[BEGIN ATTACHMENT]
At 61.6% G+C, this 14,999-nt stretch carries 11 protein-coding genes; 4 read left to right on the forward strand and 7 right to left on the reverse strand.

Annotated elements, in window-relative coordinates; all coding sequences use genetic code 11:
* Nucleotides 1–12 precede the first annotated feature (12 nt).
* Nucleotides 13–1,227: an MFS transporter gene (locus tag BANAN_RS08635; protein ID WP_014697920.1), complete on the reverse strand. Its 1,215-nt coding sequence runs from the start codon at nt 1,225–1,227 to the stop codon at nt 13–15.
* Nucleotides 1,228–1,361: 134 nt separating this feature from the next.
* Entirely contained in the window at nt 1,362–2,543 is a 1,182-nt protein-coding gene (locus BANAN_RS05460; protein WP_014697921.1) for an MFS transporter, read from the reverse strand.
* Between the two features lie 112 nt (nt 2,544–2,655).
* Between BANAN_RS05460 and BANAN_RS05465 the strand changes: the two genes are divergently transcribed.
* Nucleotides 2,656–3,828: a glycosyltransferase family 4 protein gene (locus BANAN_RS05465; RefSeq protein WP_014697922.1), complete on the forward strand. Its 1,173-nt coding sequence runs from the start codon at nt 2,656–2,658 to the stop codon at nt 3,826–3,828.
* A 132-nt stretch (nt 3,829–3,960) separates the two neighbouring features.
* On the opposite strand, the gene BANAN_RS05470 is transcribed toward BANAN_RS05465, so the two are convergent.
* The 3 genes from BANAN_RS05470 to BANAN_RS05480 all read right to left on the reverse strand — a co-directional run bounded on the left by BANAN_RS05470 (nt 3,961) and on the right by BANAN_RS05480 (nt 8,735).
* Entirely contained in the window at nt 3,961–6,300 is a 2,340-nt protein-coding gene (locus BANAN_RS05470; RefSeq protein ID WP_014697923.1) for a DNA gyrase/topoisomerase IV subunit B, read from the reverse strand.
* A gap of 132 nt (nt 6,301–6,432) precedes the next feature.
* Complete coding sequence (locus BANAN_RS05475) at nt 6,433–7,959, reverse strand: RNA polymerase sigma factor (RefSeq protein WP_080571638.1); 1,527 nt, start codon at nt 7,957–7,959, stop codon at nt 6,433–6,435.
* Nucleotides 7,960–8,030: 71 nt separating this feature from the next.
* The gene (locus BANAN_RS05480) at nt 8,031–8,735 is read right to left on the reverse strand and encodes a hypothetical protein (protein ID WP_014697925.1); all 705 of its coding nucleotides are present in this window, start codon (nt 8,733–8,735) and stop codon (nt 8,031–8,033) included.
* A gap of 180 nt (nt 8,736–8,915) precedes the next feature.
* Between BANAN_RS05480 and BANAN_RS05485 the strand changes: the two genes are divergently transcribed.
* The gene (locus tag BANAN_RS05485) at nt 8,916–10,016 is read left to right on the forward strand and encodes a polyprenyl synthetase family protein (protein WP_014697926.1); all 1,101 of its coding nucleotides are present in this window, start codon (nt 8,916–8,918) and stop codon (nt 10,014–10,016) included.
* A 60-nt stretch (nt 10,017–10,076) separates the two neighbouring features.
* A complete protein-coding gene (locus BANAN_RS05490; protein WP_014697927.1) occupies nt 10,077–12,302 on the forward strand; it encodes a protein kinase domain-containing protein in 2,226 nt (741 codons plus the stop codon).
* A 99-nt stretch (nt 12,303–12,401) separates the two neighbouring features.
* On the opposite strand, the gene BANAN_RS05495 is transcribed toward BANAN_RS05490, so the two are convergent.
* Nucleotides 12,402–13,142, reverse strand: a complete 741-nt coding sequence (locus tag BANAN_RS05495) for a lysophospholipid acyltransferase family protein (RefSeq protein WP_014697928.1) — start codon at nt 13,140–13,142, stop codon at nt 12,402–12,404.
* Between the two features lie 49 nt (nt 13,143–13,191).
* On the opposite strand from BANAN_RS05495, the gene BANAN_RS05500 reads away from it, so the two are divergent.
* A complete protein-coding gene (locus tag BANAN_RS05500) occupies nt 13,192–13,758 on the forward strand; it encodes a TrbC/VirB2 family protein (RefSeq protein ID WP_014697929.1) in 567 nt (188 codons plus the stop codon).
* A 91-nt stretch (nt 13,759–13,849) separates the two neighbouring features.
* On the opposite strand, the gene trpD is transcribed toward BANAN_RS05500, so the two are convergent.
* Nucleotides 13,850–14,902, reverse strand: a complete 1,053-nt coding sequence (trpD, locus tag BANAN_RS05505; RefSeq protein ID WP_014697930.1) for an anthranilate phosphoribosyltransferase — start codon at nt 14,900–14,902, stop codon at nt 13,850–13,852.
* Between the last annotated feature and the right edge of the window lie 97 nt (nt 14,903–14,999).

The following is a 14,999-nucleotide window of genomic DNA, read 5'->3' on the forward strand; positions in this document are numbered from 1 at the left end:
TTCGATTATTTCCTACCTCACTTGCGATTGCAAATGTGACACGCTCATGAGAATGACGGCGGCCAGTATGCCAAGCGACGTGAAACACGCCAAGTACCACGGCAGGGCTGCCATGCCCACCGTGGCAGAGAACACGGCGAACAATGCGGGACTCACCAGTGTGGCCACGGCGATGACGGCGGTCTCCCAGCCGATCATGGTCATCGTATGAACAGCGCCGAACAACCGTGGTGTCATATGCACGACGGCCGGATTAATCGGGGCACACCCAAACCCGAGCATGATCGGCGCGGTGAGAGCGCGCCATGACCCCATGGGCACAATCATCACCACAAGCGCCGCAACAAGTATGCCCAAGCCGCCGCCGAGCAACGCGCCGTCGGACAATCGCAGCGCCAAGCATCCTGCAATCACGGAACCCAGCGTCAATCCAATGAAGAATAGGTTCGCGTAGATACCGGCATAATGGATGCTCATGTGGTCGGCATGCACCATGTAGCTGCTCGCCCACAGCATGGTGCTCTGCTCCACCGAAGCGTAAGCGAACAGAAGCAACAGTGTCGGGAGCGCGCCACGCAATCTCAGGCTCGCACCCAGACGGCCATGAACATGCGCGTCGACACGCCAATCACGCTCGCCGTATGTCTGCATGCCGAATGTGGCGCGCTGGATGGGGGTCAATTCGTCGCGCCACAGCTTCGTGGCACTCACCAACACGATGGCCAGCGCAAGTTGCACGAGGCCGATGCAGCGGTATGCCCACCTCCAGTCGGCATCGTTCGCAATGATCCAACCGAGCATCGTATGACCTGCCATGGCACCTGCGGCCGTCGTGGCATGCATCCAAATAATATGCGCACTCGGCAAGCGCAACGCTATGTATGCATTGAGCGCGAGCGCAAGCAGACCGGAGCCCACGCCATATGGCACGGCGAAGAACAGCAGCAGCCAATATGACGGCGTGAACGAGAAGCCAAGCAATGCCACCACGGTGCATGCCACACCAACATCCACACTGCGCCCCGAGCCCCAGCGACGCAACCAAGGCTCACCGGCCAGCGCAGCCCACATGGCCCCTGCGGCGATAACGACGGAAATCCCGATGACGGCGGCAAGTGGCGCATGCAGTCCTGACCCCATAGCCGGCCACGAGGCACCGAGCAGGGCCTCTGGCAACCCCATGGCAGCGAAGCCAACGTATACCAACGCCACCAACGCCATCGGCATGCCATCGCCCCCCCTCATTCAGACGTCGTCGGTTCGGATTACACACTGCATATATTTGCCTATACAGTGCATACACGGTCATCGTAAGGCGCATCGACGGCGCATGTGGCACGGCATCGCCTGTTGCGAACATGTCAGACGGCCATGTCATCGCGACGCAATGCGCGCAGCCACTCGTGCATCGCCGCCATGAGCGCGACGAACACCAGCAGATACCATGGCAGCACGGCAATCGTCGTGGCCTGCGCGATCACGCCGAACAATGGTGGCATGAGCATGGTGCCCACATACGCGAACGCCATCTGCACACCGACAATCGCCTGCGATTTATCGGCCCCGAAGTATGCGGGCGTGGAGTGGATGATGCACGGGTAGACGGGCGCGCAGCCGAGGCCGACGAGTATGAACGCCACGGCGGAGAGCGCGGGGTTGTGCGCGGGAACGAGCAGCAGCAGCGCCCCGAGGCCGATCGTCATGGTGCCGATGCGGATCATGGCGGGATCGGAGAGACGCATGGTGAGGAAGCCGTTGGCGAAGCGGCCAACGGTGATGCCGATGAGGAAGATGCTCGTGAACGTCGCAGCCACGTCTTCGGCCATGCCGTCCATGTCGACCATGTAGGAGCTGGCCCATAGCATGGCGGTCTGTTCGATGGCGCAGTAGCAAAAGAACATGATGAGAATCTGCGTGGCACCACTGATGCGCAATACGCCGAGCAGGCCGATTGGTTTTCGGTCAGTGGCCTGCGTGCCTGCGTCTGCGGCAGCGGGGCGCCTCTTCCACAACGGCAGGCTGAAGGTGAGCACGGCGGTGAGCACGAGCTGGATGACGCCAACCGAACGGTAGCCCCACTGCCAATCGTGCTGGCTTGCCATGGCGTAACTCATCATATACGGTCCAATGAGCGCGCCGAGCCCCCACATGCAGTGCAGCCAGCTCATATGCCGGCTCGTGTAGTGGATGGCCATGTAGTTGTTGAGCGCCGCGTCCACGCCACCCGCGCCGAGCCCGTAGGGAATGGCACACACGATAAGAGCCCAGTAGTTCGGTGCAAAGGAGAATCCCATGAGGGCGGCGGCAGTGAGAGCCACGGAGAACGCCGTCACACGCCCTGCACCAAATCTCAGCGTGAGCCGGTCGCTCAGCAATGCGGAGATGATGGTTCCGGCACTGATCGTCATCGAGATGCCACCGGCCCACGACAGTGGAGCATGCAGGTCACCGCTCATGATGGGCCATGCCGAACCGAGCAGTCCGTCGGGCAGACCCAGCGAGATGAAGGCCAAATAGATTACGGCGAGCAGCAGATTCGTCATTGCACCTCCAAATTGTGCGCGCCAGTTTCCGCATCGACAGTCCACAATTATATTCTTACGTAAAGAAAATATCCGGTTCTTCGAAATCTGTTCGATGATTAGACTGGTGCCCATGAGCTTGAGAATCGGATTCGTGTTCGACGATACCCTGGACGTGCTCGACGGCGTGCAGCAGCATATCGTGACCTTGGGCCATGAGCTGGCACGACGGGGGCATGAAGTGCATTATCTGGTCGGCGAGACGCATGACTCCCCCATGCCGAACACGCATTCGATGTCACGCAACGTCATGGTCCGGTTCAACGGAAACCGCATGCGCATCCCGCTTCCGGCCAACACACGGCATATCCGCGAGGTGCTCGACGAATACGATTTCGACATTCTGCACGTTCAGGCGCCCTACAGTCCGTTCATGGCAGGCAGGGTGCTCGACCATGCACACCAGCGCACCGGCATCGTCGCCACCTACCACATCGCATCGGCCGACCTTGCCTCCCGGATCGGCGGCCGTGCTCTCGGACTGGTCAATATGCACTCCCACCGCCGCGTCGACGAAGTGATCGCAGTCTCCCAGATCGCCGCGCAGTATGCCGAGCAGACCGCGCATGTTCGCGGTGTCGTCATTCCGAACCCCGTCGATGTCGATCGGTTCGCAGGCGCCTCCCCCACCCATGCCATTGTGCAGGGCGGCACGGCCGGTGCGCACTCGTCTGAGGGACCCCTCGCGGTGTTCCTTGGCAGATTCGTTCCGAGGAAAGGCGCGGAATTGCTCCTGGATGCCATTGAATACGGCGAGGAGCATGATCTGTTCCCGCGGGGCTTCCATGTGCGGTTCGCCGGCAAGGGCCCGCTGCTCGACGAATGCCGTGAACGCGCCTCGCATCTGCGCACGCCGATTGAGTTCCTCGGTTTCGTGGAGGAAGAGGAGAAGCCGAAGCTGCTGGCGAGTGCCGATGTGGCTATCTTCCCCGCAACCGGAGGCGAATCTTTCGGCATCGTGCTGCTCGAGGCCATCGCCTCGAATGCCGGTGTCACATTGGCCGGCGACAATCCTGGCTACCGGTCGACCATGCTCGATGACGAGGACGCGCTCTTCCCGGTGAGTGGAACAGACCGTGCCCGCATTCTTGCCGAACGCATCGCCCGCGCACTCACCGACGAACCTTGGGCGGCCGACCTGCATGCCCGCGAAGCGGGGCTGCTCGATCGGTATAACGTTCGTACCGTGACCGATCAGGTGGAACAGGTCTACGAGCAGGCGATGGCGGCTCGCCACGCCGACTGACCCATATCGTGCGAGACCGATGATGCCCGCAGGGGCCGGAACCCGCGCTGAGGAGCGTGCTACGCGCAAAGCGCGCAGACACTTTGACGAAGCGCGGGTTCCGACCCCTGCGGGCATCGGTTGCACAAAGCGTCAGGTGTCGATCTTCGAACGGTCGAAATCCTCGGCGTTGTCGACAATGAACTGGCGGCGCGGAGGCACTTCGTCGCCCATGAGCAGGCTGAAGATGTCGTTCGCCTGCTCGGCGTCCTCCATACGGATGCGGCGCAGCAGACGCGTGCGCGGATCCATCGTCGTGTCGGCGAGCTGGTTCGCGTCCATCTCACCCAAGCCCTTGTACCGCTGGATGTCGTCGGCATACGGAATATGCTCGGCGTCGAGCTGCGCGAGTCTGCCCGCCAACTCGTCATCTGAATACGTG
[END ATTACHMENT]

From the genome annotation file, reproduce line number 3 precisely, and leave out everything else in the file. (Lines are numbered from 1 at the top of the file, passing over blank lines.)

* Nucleotides 1–12 precede the first annotated feature (12 nt).